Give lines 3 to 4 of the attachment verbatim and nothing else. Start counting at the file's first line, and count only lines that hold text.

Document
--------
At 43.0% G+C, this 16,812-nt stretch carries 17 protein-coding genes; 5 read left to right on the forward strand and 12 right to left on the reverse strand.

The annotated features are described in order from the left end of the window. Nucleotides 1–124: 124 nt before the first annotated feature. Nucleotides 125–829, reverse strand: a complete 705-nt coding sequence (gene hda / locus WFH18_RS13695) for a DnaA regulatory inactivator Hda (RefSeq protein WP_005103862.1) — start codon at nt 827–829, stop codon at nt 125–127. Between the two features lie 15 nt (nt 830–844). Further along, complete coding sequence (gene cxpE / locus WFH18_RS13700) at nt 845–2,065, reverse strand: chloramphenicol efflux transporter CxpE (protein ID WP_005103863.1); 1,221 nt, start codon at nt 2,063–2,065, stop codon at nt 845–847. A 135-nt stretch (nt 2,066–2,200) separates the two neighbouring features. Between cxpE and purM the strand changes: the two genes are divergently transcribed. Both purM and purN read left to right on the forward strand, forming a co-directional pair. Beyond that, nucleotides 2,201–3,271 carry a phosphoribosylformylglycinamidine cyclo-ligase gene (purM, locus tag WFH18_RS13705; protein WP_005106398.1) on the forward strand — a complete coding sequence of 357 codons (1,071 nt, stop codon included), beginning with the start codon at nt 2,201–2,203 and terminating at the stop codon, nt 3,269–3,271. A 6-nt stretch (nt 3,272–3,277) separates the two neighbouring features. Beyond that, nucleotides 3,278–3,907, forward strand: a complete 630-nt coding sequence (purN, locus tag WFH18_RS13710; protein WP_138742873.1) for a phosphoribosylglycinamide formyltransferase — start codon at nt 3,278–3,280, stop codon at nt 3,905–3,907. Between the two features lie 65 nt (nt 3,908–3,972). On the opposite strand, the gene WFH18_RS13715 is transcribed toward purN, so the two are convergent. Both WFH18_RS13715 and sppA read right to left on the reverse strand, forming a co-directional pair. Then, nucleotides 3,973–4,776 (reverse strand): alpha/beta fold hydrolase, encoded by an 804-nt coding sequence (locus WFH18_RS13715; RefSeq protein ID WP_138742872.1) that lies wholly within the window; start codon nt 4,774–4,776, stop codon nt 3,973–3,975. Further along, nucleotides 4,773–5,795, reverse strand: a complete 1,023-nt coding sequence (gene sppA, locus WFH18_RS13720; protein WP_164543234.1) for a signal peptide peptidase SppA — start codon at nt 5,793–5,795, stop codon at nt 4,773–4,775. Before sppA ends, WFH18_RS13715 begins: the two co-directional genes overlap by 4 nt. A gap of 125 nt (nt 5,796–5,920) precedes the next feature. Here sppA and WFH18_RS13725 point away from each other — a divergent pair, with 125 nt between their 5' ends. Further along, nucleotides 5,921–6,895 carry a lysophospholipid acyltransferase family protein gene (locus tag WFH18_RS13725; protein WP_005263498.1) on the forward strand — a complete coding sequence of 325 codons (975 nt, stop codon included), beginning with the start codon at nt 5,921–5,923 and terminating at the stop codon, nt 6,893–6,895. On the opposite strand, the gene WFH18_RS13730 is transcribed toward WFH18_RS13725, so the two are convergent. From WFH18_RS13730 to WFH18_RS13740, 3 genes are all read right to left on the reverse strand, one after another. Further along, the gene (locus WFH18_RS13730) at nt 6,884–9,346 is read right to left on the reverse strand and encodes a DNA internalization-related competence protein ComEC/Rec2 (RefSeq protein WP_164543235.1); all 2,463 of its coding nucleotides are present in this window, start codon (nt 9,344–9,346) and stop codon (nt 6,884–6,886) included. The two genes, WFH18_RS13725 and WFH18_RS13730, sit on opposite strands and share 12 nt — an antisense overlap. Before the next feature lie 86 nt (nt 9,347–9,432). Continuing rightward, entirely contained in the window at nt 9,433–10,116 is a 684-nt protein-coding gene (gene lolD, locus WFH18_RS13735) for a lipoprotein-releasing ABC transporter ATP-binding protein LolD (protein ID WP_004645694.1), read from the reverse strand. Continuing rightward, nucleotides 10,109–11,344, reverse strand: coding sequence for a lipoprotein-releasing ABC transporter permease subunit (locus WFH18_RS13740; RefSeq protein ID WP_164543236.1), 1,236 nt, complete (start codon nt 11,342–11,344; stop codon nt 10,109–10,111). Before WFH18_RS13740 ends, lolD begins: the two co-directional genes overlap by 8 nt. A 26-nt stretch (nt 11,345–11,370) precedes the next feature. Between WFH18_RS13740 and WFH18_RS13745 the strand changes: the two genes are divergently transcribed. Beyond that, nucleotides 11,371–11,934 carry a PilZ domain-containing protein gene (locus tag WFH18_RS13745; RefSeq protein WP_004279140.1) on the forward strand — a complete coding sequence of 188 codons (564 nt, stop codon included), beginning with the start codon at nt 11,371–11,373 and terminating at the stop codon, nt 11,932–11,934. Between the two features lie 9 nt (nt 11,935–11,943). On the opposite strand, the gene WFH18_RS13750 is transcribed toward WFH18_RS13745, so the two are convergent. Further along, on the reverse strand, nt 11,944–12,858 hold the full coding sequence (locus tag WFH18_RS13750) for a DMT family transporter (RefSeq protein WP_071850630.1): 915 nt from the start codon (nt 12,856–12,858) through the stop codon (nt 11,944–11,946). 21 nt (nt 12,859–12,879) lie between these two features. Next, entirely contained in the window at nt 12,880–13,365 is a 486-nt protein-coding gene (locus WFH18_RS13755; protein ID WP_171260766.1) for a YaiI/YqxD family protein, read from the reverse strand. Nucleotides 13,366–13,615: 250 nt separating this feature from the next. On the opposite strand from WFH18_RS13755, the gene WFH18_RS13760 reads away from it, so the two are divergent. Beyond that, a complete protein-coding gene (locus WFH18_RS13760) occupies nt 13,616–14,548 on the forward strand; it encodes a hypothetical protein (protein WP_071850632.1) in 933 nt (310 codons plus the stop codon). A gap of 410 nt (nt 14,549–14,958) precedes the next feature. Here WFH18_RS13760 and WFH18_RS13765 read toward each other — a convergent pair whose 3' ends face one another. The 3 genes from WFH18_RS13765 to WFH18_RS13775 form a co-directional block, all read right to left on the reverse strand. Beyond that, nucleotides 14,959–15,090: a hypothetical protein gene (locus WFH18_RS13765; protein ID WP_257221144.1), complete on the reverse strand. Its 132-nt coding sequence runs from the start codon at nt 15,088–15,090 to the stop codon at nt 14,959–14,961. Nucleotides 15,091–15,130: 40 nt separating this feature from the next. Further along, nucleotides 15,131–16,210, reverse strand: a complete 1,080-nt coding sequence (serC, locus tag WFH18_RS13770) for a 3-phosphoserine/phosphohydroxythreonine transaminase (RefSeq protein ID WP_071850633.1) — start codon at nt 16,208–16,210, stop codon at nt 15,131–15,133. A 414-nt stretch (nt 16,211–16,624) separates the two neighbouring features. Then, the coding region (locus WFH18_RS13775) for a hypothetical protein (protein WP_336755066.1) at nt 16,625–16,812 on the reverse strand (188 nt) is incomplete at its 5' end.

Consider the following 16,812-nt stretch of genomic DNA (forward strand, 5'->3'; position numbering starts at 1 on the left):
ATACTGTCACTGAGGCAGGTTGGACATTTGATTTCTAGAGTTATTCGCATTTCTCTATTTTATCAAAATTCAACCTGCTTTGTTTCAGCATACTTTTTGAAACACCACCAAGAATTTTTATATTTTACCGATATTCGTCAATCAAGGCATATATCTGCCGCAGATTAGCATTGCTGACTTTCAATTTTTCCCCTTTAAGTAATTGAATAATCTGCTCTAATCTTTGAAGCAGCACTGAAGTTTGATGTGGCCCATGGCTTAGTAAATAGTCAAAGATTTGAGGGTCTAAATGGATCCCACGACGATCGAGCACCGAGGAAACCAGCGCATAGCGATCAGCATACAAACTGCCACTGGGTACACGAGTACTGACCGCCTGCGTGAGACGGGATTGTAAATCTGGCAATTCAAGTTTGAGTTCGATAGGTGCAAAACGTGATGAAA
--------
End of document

Consider the following 16,812-nt stretch of genomic DNA (forward strand, 5'->3'; position numbering starts at 1 on the left):
ATACTGTCACTGAGGCAGGTTGGACATTTGATTTCTAGAGTTATTCGCATTTCTCTATTTTATCAAAATTCAACCTGCTTTGTTTCAGCATACTTTTTGAAACACCACCAAGAATTTTTATATTTTACCGATATTCGTCAATCAAGGCATATATCTGCCGCAGATTAGCATTGCTGACTTTCAATTTTTCCCCTTTAAGTAATTGAATAATCTGCTCTAATCTTTGAAGCAGCACTGAAGTTTGATGTGGCCCATGGCTTAGTAAATAGTCAAAGATTTGAGGGTCTAAATGGATCCCACGACGATCGAGCACCGAGGAAACCAGCGCATAGCGATCAGCATACAAACTGCCACTGGGTACACGAGTACTGACCGCCTGCGTGAGACGGGATTGTAAATCTGGCAATTCAAGTTTGAGTTCGATAGGTGCAAAACGTGATGAAA